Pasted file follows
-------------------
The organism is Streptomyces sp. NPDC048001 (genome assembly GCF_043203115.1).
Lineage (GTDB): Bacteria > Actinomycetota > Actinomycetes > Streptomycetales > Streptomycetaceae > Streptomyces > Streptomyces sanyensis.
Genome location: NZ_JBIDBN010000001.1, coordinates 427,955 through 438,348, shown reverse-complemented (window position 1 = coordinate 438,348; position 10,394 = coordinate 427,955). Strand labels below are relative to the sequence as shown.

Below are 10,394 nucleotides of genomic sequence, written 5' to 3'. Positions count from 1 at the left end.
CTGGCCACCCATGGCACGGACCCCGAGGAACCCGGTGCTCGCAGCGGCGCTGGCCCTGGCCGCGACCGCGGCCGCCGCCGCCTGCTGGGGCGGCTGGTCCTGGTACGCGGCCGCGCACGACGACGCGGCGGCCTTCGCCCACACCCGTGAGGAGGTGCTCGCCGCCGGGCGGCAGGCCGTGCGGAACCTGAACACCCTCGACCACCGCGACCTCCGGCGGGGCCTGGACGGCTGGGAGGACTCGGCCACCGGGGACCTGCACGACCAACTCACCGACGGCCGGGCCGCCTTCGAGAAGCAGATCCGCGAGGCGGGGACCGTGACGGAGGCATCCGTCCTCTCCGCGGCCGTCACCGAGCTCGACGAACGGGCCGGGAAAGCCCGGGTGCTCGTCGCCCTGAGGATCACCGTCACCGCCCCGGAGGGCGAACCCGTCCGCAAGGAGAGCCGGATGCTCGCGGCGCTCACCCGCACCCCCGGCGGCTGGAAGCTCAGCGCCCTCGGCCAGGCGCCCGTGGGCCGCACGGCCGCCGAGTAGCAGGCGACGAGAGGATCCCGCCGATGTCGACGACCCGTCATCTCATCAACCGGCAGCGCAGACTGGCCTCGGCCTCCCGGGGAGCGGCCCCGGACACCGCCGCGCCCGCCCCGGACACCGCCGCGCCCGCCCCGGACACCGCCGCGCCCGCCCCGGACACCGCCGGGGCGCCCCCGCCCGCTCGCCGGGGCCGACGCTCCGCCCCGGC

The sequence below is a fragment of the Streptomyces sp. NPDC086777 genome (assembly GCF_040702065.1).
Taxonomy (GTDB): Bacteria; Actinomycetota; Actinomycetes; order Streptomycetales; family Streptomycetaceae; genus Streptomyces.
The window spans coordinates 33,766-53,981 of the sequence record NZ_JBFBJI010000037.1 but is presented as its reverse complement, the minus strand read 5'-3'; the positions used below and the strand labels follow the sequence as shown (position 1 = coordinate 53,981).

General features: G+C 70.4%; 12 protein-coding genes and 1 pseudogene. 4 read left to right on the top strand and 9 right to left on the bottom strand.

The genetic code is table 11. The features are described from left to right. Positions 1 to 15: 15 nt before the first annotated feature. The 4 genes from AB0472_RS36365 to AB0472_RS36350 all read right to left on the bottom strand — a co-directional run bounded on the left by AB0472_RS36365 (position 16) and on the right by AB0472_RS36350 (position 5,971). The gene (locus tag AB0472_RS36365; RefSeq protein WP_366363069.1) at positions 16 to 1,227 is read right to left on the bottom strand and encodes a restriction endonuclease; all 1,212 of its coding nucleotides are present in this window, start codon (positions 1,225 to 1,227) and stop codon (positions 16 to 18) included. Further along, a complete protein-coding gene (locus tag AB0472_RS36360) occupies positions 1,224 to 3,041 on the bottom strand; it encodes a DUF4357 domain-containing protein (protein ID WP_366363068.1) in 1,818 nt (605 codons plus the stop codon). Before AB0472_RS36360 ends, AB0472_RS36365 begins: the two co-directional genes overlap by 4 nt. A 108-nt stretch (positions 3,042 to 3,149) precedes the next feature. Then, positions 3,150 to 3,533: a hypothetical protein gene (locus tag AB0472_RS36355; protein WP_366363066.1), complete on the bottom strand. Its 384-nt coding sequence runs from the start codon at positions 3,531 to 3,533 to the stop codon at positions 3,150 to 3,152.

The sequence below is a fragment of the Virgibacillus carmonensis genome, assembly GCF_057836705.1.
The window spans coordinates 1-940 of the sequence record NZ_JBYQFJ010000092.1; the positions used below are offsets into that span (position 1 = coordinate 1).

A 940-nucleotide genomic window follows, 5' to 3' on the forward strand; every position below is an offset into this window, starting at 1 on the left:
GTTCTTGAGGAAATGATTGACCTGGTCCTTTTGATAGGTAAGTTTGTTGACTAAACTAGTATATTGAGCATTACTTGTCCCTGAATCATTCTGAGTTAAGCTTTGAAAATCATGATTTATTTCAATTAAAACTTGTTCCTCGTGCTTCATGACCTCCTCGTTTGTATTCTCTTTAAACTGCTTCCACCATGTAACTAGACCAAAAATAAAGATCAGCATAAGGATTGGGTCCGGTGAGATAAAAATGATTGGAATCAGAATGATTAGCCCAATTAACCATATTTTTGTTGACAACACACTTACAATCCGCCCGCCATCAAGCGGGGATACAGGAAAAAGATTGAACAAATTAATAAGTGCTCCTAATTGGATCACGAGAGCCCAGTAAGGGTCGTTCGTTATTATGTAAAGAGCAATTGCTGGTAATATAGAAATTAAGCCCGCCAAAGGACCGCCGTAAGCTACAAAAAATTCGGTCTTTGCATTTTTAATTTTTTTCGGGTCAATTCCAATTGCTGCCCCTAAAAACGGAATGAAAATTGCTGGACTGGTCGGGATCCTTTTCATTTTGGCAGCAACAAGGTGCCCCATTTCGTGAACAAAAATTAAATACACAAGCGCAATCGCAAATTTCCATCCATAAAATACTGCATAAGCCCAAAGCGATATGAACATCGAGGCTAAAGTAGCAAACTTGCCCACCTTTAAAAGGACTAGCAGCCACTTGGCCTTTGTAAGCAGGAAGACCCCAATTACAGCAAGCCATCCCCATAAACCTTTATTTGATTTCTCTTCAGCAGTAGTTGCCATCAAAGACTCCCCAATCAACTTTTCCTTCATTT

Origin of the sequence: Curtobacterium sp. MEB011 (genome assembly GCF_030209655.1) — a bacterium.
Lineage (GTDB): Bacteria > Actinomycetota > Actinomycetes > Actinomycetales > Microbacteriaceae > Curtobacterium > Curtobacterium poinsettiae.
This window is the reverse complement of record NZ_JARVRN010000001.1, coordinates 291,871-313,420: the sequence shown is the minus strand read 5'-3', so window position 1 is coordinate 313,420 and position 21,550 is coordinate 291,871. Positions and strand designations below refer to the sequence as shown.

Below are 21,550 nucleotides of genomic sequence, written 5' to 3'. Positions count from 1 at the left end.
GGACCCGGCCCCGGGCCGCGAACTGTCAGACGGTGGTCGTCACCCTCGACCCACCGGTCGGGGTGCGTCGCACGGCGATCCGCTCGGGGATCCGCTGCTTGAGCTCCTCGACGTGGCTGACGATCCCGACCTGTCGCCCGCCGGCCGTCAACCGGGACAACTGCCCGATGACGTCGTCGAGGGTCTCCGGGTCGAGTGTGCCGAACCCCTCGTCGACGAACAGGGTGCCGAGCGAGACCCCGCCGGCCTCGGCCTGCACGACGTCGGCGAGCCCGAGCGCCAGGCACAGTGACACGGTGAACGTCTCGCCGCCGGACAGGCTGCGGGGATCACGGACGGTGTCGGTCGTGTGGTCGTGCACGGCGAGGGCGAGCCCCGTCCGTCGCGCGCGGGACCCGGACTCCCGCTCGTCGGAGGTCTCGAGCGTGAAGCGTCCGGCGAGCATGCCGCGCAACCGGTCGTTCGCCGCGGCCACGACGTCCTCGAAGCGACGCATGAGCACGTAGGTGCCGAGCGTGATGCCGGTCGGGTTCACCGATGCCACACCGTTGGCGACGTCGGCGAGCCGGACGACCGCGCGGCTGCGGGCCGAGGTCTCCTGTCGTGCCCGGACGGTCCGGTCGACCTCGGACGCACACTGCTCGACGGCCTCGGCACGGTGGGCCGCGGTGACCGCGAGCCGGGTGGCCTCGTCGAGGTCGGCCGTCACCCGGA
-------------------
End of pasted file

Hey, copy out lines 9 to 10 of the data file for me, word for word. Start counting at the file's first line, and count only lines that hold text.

General features: G+C 70.4%; 12 protein-coding genes and 1 pseudogene. 4 read left to right on the top strand and 9 right to left on the bottom strand.

The genetic code is table 11. The features are described from left to right. Positions 1 to 15: 15 nt before the first annotated feature. The 4 genes from AB0472_RS36365 to AB0472_RS36350 all read right to left on the bottom strand — a co-directional run bounded on the left by AB0472_RS36365 (position 16) and on the right by AB0472_RS36350 (position 5,971). The gene (locus tag AB0472_RS36365; RefSeq protein WP_366363069.1) at positions 16 to 1,227 is read right to left on the bottom strand and encodes a restriction endonuclease; all 1,212 of its coding nucleotides are present in this window, start codon (positions 1,225 to 1,227) and stop codon (positions 16 to 18) included. Further along, a complete protein-coding gene (locus tag AB0472_RS36360) occupies positions 1,224 to 3,041 on the bottom strand; it encodes a DUF4357 domain-containing protein (protein ID WP_366363068.1) in 1,818 nt (605 codons plus the stop codon). Before AB0472_RS36360 ends, AB0472_RS36365 begins: the two co-directional genes overlap by 4 nt. A 108-nt stretch (positions 3,042 to 3,149) precedes the next feature. Then, positions 3,150 to 3,533: a hypothetical protein gene (locus tag AB0472_RS36355; protein WP_366363066.1), complete on the bottom strand. Its 384-nt coding sequence runs from the start codon at positions 3,531 to 3,533 to the stop codon at positions 3,150 to 3,152.